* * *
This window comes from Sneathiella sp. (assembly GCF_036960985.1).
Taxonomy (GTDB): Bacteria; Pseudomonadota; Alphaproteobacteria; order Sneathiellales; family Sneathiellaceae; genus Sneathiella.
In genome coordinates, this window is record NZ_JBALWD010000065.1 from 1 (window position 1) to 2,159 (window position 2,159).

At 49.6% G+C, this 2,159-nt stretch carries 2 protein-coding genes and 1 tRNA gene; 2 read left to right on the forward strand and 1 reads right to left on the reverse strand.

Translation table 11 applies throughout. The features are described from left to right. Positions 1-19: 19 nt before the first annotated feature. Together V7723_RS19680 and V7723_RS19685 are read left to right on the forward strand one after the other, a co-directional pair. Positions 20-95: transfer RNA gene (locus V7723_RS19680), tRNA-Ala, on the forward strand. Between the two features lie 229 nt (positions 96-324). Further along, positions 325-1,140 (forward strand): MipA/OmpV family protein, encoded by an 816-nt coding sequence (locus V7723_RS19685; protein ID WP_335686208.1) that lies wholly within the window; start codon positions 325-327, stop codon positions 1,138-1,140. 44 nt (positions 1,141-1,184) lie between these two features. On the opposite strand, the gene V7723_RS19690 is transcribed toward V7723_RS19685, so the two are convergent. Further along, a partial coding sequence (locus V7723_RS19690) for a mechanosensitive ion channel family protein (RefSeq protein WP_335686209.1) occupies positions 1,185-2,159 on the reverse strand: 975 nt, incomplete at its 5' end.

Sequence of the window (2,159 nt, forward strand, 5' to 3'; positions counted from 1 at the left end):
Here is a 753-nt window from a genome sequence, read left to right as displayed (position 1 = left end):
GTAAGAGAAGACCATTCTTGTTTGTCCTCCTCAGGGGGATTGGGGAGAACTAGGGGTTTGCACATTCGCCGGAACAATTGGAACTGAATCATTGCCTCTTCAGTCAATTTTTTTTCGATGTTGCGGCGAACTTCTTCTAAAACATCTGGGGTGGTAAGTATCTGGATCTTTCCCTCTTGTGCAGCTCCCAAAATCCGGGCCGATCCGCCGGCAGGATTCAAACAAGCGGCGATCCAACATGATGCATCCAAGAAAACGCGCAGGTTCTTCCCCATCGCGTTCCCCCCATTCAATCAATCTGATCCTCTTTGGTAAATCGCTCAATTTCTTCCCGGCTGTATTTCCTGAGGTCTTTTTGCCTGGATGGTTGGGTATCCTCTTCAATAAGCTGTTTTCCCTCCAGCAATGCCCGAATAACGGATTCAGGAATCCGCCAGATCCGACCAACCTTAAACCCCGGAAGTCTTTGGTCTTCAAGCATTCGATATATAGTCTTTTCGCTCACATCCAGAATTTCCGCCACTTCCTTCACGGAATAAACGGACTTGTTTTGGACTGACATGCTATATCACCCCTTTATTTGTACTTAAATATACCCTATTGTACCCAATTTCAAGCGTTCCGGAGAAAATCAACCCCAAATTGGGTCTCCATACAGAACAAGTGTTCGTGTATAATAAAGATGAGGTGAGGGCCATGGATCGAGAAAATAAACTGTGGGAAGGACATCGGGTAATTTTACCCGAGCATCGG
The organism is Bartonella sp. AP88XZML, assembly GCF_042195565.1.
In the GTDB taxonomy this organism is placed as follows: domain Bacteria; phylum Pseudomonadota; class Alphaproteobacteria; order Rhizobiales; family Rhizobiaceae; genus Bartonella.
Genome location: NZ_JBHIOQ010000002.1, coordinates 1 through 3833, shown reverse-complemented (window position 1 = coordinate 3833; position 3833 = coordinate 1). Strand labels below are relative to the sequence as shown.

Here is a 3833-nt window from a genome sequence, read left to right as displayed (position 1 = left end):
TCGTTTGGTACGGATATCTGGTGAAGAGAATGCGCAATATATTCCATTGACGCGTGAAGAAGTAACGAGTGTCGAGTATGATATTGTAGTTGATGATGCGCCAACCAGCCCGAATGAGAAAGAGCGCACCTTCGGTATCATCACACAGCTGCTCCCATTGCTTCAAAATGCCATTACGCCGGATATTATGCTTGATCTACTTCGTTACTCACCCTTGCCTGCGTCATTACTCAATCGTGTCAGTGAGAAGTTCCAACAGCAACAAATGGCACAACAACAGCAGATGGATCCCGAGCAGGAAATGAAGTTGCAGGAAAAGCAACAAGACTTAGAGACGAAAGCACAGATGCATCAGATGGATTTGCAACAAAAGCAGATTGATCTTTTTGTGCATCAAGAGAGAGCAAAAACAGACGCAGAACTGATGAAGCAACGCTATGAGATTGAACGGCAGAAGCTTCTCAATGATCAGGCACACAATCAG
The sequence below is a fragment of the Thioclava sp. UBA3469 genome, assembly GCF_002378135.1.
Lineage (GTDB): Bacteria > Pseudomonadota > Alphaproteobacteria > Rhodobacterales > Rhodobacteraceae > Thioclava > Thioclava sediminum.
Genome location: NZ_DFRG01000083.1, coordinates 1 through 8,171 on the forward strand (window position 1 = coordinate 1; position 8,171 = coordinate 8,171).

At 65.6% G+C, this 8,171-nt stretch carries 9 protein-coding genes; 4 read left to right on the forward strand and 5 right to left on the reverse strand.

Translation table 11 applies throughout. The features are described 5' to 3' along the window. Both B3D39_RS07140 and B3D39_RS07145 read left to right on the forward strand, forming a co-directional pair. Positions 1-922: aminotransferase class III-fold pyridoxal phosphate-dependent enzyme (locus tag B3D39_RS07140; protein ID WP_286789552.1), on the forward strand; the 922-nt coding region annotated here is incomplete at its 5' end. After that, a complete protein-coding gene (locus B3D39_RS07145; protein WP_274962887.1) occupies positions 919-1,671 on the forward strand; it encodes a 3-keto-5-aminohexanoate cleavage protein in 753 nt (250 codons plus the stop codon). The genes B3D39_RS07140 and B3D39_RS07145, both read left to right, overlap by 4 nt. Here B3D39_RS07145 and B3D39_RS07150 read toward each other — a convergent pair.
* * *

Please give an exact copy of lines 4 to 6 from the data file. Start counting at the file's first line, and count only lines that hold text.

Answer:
At 49.6% G+C, this 2,159-nt stretch carries 2 protein-coding genes and 1 tRNA gene; 2 read left to right on the forward strand and 1 reads right to left on the reverse strand.

Translation table 11 applies throughout. The features are described from left to right. Positions 1-19: 19 nt before the first annotated feature. Together V7723_RS19680 and V7723_RS19685 are read left to right on the forward strand one after the other, a co-directional pair. Positions 20-95: transfer RNA gene (locus V7723_RS19680), tRNA-Ala, on the forward strand. Between the two features lie 229 nt (positions 96-324). Further along, positions 325-1,140 (forward strand): MipA/OmpV family protein, encoded by an 816-nt coding sequence (locus V7723_RS19685; protein ID WP_335686208.1) that lies wholly within the window; start codon positions 325-327, stop codon positions 1,138-1,140. 44 nt (positions 1,141-1,184) lie between these two features. On the opposite strand, the gene V7723_RS19690 is transcribed toward V7723_RS19685, so the two are convergent. Further along, a partial coding sequence (locus V7723_RS19690) for a mechanosensitive ion channel family protein (RefSeq protein WP_335686209.1) occupies positions 1,185-2,159 on the reverse strand: 975 nt, incomplete at its 5' end.

Sequence of the window (2,159 nt, forward strand, 5' to 3'; positions counted from 1 at the left end):